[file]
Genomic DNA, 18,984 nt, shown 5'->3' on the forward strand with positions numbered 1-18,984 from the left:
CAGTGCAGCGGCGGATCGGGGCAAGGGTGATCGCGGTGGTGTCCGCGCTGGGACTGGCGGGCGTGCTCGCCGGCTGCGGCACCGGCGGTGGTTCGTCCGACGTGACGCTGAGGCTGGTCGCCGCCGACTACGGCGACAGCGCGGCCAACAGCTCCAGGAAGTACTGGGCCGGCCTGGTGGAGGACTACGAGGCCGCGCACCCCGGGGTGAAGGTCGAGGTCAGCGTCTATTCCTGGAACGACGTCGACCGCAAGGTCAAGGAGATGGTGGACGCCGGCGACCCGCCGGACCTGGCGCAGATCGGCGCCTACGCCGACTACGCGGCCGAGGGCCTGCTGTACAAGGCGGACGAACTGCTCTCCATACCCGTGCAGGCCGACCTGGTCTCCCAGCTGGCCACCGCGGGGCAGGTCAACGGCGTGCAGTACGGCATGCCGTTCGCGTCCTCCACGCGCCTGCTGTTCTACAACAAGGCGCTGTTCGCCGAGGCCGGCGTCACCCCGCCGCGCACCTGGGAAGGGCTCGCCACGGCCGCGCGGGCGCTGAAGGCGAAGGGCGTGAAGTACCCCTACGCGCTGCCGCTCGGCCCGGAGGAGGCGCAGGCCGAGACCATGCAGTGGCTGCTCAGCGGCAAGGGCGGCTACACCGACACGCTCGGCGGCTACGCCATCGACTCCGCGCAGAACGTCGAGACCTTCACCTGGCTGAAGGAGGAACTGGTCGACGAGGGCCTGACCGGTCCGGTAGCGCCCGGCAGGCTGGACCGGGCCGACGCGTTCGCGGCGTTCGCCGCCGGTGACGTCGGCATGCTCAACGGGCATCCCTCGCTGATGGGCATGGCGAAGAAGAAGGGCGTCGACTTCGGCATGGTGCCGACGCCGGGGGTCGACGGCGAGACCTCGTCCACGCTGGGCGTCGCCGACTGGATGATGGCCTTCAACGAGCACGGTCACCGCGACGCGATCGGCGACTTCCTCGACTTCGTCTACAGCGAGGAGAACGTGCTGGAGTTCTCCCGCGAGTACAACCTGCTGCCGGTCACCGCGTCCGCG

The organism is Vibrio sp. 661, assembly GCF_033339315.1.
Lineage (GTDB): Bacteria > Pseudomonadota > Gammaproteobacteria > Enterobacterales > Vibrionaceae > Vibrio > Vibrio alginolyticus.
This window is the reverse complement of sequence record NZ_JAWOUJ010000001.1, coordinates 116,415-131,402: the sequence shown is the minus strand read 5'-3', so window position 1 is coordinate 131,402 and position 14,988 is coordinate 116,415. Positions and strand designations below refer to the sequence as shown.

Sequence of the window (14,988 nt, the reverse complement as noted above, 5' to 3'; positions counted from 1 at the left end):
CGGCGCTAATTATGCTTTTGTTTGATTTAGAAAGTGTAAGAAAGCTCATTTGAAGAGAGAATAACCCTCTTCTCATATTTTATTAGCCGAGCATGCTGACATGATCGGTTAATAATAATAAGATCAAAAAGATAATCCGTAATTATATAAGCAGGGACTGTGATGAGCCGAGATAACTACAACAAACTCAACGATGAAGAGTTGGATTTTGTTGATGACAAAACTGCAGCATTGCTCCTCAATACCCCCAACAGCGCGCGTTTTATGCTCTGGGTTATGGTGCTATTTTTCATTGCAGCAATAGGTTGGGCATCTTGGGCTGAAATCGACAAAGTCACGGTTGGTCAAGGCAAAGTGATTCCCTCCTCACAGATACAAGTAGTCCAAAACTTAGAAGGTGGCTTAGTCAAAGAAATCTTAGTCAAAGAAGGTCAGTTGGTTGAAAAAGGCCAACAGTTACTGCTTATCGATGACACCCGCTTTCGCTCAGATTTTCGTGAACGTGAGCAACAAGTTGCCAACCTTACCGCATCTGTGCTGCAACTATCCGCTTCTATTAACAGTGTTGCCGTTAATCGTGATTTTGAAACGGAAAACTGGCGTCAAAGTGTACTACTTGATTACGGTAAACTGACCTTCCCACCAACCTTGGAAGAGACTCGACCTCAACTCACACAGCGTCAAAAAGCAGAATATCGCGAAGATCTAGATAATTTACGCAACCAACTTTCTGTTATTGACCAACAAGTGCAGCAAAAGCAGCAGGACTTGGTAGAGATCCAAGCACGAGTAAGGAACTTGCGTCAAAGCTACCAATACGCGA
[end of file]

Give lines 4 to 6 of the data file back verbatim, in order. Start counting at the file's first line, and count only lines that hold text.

Lineage (GTDB): Bacteria > Pseudomonadota > Gammaproteobacteria > Enterobacterales > Vibrionaceae > Vibrio > Vibrio alginolyticus.
This window is the reverse complement of sequence record NZ_JAWOUJ010000001.1, coordinates 116,415-131,402: the sequence shown is the minus strand read 5'-3', so window position 1 is coordinate 131,402 and position 14,988 is coordinate 116,415. Positions and strand designations below refer to the sequence as shown.

Sequence of the window (14,988 nt, the reverse complement as noted above, 5' to 3'; positions counted from 1 at the left end):